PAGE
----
US government work
From the Center
The biggest mistake that Kevin McCarthy made is that he ran for Speaker of the House in the wrong century.
That’s not a criticism of the new House leader (nor of either the 20th or 21st centuries, for that matter.) But the week-long ordeal that finally resulted in his election in the early hours of Saturday morning should serve to remind is how much politics has changed in the decades since he (and I) first got involved in the political process.
For most of the 1900’s, the ideal congressional leader was a deal-maker, individuals of both parties who prioritized their own ideology and policy goals in order to make sure that the first branch of government functioned effectively. They were strong partisans and loyal to their own party, but their primary skill was being able to reach across the aisle to forge coalitions who would compromise to achieve their goals and move the country forward.
Democrats like Sam Rayburn and Tip O’Neill and Republicans like Howard Baker and Bob Dole were the exemplars of this brand of leadership, men who balanced the ideals of the party with the house in which they served. There were plenty of less admirable individuals who held these offices too, but all but the most craven of them understood their dual responsibility to serve both their party and their institution.
As American politics became increasingly polarized, the role of congressional leaders changed as well. The most effective leaders tended to represent the party that did not control the White House, and they relied on their members’ animus toward the president to unify their followers. Newt Gingrich rallied his troops against Bill Clinton (and was ultimately deposed after cutting too many deals with the Democratic president). Harry Reid led the loyal opposition against George W. Bush, John Boehner and Mitch McConnell directed the fight against Barack Obama, and Nancy Pelosi commanded her party’s resistance to Donald Trump.
McCarthy is a deal-maker. From the time he arrived in the House just six years into the new century, he has been less identified with any particular issue or matter of public policy than with his interest in building relationships with his colleagues. Given the nature of the times, those relationships were primarily within his own Republican Party, but there is a case to made that the challenge of bridging the ideological gap within the contemporary GOP is just as considerable as building coalitions between the two parties in an earlier era.
In many ways, McCarthy might have been an ideal leader for these changing times, combining the relationship skills of a 20th century Speaker with the partisan chops needed in the modern era. His misfortune is that the divide within the Republican Party has become so wide in an (almost) post-Trump era that their disdain for President Joe Biden was not sufficient to bring the various GOP factions together. McCarthy was too pragmatic for his caucus’ most conservative members: they distrusted him for precisely the same deal-making acumen that was a necessary talent for House Speakers in the past.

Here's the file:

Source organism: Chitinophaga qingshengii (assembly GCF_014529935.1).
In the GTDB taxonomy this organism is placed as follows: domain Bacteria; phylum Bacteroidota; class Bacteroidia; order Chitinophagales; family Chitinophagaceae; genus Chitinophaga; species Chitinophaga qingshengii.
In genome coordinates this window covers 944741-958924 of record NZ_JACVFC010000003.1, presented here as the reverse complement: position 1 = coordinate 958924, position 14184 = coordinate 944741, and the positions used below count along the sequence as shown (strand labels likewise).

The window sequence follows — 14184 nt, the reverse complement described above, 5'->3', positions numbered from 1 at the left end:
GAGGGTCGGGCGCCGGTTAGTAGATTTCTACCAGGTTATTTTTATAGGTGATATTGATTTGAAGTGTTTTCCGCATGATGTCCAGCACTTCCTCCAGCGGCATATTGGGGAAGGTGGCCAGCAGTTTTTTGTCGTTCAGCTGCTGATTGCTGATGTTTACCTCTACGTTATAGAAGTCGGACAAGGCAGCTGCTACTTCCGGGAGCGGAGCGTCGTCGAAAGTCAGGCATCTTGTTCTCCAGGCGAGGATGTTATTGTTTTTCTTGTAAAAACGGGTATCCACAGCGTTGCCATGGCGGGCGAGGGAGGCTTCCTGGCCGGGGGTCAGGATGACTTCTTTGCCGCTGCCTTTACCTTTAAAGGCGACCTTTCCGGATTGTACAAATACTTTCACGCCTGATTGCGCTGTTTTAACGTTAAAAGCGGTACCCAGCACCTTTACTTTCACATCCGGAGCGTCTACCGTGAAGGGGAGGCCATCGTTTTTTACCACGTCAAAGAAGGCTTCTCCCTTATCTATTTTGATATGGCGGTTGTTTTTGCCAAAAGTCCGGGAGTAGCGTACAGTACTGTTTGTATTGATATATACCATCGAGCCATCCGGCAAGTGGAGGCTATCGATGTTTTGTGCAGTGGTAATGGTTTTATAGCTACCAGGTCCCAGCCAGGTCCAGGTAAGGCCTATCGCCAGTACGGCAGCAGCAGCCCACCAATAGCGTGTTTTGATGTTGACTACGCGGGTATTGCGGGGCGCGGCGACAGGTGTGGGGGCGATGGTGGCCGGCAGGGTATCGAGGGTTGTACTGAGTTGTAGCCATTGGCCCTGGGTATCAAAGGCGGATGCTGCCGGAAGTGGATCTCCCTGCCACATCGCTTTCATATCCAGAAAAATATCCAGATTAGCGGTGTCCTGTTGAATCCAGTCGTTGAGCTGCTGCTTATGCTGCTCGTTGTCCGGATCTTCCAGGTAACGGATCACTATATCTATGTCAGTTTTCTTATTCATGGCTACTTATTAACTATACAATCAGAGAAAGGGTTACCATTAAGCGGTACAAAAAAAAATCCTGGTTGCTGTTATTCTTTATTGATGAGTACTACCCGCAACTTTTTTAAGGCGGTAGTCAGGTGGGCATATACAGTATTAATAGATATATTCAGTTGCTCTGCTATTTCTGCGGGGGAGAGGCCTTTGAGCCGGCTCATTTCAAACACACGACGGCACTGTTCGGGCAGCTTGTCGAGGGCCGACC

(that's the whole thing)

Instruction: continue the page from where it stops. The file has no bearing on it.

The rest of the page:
McCarthy’s other piece of bad luck is a president, who while not very popular, does not elicit the strong emotions of his most recent predecessors. Pelosi could ultimately bring along the most progressive members in her ranks because of their shared hatred of Trump. The rebels who tried to take out McCarthy are certainly strong opponents of Biden, but their deepest anger is directed toward the entire political system, regardless of party.
The holdouts finally capitulated and allowed McCarthy to claim the Speaker’s gavel, but only after days of humiliation and unprecedented concessions. (Although few seem to remember that Pelosi was forced to promise to serve only four final years as speaker in order to reclaim the job a few years back.) It’s impossible to predict going forward whether McCarthy can survive in his new role, or the extent to which he and the Congress will be able to function.
But the central challenge he will face going forward is much more formidable than the rules changes to which he agreed. McCarthy is a 20th century leader who has taken on this position in a different time with different rules. As long as members of his caucus regard deal-making, compromise and pragmatism as insults rather than compliments, his path forward will be a precarious one.
Dan Schnur is a Professor at the University of California – Berkeley, Pepperdine University, and the University of Southern California, where he teaches courses in politics, communications and leadership. Dan is a No Party Preference voter, but previously worked on four presidential and three gubernatorial campaigns, serving as the national Director of Communications for the 2000 presidential campaign of U.S. Senator John McCain and the chief media spokesman for California Governor Pete Wilson. He has a Center bias.
This piece was reviewed and edited by Managing Editor Henry A. Brechter (Center bias).
Read more of Dan’s writing at: www.danschnurpolitics.com.
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